Early on as a poetry slam organizer, I was petulant, acted entitled. Because I was creating a stage for poets to perform on, I felt at that time as the most important part of the poetry slam. That thinking created a lot of friction within the local poetry slam community to the point where someone (secretly at first) started another poetry slam to give people an alternative away from my poetry slam. At the time, I was furious. Looking back now, I understand why that happened. It took a lot of work to repair relationships and rebuild the integrity of the poetry slam. In the long run, it made me better as an organizer, a host, and a human being.

For There Will Be Words, I follow these rules when it comes to running it.

  • Book good writers, regardless of publication history or background.
  • Book women. I don’t hear enough writing from women in Orlando. In 2014, I’ve had more women than men read at There Will Be Words so far. I want to continue that trend.
  • Create a safe space for everyone (writers and attendees).
  • Don’t book yourself UNLESS someone drops out last minute OR you can’t find an available writer to fill an opening. I did book myself early on here and there to help get the show started. I rarely do it.
  • Maintain transparency on booking guidelines for the show. There Will Be Words accepts submissions for the show from ANYONE who can come and read. I will reject writing I don’t like and not be afraid to answer questions why I rejected it when ask. I will also solicit writers directly when I enjoy their writing at another reading in town.

Integrity is important to maintaining any literary event. I don’t trust a reading series where friends of the organizer (or the organizers themselves) are booked to read on a regular basis. If an organizer can’t find new voices for their show, they aren’t doing their job. It’s one thing for an organizer to claim they foster inclusivity. It’s another for said organizer to actually do it.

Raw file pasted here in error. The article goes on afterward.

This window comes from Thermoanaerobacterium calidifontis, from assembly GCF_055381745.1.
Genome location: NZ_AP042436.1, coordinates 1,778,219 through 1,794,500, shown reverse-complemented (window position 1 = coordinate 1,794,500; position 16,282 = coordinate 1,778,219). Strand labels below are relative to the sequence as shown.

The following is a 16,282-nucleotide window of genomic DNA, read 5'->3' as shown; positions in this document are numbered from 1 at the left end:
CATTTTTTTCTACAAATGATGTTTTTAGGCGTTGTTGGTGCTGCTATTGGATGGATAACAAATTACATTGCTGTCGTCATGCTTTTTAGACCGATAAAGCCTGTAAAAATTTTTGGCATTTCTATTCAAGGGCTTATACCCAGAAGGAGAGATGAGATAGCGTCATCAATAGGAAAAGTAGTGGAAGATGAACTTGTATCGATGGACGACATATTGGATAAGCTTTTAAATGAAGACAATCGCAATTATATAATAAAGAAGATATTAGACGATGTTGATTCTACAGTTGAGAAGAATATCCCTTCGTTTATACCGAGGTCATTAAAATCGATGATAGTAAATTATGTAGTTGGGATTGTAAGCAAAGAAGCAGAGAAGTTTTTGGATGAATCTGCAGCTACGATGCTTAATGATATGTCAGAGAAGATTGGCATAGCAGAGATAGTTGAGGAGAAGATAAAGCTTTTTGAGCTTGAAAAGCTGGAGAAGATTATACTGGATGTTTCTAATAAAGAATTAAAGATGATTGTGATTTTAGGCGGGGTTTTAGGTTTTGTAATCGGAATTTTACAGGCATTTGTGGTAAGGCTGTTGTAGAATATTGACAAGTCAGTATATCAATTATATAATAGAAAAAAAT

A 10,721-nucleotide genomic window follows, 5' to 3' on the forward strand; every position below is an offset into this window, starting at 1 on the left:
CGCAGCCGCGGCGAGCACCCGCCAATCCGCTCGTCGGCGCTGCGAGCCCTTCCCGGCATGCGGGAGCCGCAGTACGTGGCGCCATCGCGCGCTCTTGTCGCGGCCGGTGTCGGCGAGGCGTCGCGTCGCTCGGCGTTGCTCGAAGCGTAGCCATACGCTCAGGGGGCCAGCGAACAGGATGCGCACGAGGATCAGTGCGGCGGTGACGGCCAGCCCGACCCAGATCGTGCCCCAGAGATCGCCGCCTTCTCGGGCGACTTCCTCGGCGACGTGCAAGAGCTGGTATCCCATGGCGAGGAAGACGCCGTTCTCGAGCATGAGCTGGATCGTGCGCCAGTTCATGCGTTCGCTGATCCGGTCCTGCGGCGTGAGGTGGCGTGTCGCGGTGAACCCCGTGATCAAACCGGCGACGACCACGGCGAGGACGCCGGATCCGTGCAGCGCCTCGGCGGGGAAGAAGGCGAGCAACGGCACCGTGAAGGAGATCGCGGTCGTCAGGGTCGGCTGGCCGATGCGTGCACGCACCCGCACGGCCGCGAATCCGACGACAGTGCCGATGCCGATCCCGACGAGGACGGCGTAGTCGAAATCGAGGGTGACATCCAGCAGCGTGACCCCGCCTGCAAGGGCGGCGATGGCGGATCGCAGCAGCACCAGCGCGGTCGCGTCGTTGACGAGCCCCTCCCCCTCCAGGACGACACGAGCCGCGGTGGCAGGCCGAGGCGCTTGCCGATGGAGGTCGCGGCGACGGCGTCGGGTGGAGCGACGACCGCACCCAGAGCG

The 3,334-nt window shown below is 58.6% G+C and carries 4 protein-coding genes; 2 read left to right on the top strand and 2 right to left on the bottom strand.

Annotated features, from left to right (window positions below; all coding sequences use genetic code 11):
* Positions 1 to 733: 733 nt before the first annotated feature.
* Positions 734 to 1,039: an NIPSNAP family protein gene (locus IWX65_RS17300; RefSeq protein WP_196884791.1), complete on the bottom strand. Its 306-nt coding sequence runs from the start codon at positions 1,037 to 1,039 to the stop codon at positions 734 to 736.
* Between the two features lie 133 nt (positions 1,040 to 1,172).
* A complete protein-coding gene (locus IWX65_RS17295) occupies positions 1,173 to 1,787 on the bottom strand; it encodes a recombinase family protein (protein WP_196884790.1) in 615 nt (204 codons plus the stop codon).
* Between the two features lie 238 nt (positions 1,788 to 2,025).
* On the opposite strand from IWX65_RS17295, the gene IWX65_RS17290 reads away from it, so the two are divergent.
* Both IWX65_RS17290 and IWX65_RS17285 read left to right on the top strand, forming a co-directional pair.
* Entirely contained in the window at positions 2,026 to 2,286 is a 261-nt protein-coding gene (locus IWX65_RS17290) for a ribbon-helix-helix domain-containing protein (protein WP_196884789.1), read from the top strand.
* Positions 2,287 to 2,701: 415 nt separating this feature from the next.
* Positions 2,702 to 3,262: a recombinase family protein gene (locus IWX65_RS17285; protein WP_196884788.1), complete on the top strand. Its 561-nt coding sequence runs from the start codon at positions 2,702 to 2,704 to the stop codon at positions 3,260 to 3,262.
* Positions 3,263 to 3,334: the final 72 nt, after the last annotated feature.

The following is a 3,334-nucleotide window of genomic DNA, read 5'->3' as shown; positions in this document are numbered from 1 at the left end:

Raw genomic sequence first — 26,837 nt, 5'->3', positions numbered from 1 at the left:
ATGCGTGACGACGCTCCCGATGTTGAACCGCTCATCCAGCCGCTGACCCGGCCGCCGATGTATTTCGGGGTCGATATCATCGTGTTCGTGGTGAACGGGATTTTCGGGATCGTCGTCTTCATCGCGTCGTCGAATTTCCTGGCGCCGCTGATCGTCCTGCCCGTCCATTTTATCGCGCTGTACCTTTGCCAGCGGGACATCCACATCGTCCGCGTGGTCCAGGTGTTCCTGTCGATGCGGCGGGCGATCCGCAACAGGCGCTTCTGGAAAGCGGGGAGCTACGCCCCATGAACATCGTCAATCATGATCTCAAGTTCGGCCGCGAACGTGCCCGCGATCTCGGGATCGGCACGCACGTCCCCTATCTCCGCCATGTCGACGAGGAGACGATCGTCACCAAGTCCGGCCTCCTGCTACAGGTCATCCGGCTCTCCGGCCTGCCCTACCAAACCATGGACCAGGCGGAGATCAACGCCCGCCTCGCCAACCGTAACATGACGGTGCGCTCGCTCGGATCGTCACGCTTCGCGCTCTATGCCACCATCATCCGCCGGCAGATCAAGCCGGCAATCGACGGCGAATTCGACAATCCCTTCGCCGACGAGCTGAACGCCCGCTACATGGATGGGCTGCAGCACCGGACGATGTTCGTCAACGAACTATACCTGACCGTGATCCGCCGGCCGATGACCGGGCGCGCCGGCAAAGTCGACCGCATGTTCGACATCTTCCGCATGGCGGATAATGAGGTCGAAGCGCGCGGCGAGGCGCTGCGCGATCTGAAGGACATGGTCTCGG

If you are an organizer of a literary event, make sure you maintain the integrity of your event at all times. Without that integrity, the event won’t last.


I responded to the celebrity nude hack on New Verse News with this poem.

Little River included one of my Yelp reviews in their first issue.

The Bones of Us got this great review on Goodreads.

HYPERTEXT interviewed Adam Scott Mazer and I about The Bones of Us. They also published two excerpts.


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About J. Bradley

J. Bradley's is a Best of the Net and Pushcart Prize nominated writer whose work has appeared in numerous literary journals including decomP, Hobart, and Prairie Schooner. He was the Interviews Editor of PANK, the Flash Fiction Editor of NAP, and the Web Editor of Monkeybicycle. He is the author of the poetry collection Dodging Traffic (Ampersand Books, 2009), the novella Bodies Made of Smoke (HOUSEFIRE, 2012), and the graphic poetry collection The Bones of Us (YesYes Books, 2014), illustrated by Adam Scott Mazer. He is the curator of the Central Florida reading series There Will Be Words and lives at iheartfailure.net.

Latest Posts By J. Bradley


organizing, poetry slam, poetry slam organizing tips, publication news


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